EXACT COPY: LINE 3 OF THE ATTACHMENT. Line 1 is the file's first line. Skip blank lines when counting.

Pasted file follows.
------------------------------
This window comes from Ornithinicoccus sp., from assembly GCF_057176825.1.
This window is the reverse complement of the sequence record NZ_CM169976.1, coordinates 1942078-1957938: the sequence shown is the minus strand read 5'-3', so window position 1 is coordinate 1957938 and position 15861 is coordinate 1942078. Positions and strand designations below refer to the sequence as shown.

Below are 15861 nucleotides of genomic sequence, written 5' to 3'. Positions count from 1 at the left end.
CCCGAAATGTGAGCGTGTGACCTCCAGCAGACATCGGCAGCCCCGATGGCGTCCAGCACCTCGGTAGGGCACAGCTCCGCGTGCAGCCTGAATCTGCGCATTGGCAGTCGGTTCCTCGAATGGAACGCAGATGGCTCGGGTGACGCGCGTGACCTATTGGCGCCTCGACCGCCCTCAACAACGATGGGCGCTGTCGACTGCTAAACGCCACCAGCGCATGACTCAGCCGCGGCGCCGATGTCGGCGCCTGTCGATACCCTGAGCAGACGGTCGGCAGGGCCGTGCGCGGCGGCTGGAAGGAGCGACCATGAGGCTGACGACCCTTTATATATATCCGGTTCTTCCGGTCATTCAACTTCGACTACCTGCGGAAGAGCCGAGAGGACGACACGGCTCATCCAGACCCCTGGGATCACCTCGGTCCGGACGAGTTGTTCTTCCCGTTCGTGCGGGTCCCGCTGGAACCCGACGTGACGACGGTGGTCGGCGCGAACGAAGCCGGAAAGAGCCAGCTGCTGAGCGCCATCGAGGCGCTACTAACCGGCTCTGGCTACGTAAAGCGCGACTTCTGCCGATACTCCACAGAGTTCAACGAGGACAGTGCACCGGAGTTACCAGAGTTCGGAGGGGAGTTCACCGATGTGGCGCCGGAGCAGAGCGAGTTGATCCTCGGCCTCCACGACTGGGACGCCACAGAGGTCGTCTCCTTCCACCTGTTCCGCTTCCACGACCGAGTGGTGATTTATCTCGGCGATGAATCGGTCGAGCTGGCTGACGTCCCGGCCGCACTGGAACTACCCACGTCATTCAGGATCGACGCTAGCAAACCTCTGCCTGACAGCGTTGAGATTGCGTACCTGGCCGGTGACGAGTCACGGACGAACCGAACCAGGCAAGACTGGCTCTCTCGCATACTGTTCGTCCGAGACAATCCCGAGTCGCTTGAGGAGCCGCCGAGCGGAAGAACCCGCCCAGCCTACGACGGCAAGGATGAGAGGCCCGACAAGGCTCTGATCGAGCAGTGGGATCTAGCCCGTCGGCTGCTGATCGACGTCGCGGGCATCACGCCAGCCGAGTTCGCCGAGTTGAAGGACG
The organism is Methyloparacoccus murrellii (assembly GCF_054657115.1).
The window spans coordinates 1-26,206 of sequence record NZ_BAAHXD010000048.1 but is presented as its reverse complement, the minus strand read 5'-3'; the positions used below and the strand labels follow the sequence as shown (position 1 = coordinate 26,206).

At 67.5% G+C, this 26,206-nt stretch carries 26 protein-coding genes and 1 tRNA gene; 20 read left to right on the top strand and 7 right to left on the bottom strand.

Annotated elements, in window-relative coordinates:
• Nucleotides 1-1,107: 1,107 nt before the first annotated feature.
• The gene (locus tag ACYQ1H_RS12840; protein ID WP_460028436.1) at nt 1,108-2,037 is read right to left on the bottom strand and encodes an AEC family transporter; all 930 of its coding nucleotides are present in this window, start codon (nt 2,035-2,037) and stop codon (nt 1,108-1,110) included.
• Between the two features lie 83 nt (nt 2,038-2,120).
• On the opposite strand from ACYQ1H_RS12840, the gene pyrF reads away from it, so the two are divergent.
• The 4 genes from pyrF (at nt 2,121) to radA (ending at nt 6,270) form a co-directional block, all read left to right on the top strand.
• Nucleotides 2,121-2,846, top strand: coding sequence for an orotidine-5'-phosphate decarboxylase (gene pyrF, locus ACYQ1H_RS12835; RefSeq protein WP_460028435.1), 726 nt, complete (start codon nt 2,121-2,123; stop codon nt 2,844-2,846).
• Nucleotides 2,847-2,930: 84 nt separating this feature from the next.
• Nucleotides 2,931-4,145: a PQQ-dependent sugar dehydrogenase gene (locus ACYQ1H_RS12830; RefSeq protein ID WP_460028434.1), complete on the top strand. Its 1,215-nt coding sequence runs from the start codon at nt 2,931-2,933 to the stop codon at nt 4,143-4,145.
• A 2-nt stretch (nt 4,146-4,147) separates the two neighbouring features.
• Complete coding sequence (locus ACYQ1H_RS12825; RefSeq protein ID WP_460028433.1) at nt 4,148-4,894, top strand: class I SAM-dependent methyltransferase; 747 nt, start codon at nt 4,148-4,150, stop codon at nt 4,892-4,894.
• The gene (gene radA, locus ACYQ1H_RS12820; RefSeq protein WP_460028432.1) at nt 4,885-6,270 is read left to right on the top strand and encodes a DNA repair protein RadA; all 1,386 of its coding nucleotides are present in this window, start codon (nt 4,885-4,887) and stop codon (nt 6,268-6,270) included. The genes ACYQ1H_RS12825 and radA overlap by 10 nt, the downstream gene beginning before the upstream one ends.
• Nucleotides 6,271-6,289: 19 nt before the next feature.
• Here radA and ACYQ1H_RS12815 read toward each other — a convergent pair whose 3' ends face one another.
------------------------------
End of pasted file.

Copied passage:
Below are 15861 nucleotides of genomic sequence, written 5' to 3'. Positions count from 1 at the left end.